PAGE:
It was in 1863, during the heat of the Civil War, that 50 counties in the western part of Virginia decided to secede from the commonwealth and form their own state called West Virginia. That was the last successful creation of a new state out of part of an existing one.
Over the past 150 since the establishment of West Virginia, various regions of other states have tried to separate themselves from a state to which they feel unfairly tied. Anyone who looks at a map of the United States can see the almost random delineation of state boundaries, and why parts of states would want to secede.
Now some citizens in the western part of Maryland want to follow what their forbears to the south in Virginia did a century and a half ago. A new group called the Western Maryland Initiative says that the western sovereigns are fed up with the liberal majority in Annapolis, the state capital. It should not be a surprise that a secession movement would start in Maryland. After all, the state is known as “America in Miniature.” It has seacoasts, mountains, prairies, a large city [Baltimore] and extensive suburbs around Baltimore and Washington, DC. In a word, it is diverse.
Some of the nation’s finest farmland is in Maryland, as well as some Rust Belt factories that are still producing necessary products. But the differences that have spurred the secessionist movement in western Maryland are not necessarily geographic or economic. What perturbs many citizens in the western part of the state is how they feel left out from much of Maryland on issues such as gun control, taxes, energy policy, gay marriage and immigration. All of these issues have been subjects of recent legislative efforts at state and federal levels. The notion of compromise is a non-starter with the western Marylanders. With secessionists, the term “final straw” comes up a lot.
The frustration of the ruralists from western Maryland should resonate clearly with “cosmopolitans” in non-rural areas of many states. Progressives in particularly are upset about how gun control laws cannot be expanded either at the federal or state level in most of America. They are also deeply perturbed by the loss of voting rights that has occurred over the past three years in over a dozen states. This is particularly harmful to those who are poor, members of minority groups, and senior citizens. Recent immigrants do not care for those who are trying to disenfranchise them from voting.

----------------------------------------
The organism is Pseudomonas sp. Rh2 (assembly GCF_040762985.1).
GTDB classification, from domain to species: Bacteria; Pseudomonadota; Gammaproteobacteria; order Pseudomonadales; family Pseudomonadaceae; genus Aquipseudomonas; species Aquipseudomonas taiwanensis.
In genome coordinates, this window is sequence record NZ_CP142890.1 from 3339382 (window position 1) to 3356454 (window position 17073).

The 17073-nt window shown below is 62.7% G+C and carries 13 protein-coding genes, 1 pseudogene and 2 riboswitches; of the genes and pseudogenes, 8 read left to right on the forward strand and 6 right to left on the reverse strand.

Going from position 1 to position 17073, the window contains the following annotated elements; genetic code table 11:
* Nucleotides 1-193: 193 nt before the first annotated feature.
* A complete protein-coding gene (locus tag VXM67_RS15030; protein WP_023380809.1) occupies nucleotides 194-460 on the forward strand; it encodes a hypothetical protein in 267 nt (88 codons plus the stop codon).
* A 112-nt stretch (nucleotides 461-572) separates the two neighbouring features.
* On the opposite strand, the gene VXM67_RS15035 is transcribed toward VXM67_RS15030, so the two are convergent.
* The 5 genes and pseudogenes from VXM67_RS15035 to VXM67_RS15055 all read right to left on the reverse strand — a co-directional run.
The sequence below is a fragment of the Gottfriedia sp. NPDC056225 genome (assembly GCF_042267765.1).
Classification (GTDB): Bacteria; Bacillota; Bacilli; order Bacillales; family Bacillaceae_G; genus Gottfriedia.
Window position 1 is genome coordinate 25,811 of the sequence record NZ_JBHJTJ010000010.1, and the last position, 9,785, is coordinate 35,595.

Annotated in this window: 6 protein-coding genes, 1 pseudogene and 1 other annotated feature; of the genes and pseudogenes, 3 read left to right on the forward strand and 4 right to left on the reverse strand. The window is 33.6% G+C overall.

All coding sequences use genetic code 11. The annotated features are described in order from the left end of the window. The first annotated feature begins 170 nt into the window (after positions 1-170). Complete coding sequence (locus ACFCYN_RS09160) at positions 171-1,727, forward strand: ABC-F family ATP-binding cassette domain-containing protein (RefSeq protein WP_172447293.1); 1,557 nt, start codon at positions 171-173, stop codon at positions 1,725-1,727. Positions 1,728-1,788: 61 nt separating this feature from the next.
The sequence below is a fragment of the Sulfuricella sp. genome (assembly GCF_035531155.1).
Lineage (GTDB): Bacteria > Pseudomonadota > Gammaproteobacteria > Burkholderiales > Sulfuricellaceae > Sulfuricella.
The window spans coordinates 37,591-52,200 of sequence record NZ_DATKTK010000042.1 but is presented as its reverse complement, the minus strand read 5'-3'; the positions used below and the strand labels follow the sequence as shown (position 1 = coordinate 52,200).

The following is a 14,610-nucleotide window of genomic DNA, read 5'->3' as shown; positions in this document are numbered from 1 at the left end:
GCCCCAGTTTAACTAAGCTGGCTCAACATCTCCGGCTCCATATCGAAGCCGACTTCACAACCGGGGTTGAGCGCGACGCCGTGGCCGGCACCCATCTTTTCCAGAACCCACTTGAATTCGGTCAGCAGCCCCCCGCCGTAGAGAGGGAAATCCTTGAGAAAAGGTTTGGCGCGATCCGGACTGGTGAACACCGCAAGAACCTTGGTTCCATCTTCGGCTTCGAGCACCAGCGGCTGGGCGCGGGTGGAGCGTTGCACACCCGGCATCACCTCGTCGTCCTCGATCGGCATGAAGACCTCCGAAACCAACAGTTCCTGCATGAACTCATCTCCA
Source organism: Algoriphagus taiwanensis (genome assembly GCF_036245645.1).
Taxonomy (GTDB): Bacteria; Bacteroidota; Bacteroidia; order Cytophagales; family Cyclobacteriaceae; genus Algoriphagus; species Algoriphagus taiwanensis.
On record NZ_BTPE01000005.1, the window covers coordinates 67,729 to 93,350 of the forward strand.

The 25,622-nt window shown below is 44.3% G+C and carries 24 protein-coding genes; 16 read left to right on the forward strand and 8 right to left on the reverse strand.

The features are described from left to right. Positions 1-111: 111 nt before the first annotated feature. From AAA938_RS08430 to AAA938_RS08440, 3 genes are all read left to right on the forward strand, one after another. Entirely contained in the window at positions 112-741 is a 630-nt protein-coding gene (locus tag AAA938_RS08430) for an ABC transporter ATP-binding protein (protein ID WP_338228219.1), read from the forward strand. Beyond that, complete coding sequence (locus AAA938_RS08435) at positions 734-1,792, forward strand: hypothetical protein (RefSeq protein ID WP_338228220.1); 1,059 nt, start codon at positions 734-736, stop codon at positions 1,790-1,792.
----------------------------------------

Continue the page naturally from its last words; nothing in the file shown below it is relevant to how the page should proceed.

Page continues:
Maryland has company when it comes to modern movements to secede. Nearly a dozen counties in northern Colorado are the furthest along, with nonbinding referendums set for November ballots. Michigan cannot fully decide if it wants to be one state or two. After all, it’s already divided by Upper and Lower Michigan.
California is our largest state by population. Most Americans are aware of the differences between northern California and southern California. In the 1950s, Northern California tried to form the state of Shasta to protect its fresh water. This issue is still a hot one throughout the state, and separation and secession are continuous in policy discussions.
The historical consensus is that President Abraham Lincoln and the “unionists” did not want the country to fall apart. Their reasons were several: (a) they felt that there could be a “domino theory” once one or several states or other sub-sections of the union seceded; (b) they thought that Americans were homogeneous enough to remain under one federal government, and (c) they did not want slavery to further tear the country apart.
What is different now is that with the growth of new technology over the past thirty or forty years, we are much more aware of the presence of different factions within our country. The citizens in western Maryland have much in common with people living in the Ozarks of Missouri or Arkansas or those living in the Rocky Mountains of Idaho. And those in Baltimore share much in common with those from virtually any other metropolitan area, at least those above the Mason-Dixon Line.
Both the federal government and the states are ill-equipped to deal with these differences. In a hypothetical world, we would have governmental units that include rural areas but not metropolitan ones. And we would have metropolitan governments without rural ones. These would not only be geographic or economic different; they would be culturally and politically separate. It’s nice to muse about this, but it’s hard to think of a practical way to restructure the country to reflect these differences. It seems that Lincoln and his progressive contemporaries had the right idea about working to keep the country together. The alternative to unity (wholesale secession) might even be a less desirable choice for conservatives among us. If we are going to achieve unity, the kind for which Lincoln wished, liberals and conservatives must join together to reconstitute a modern unity.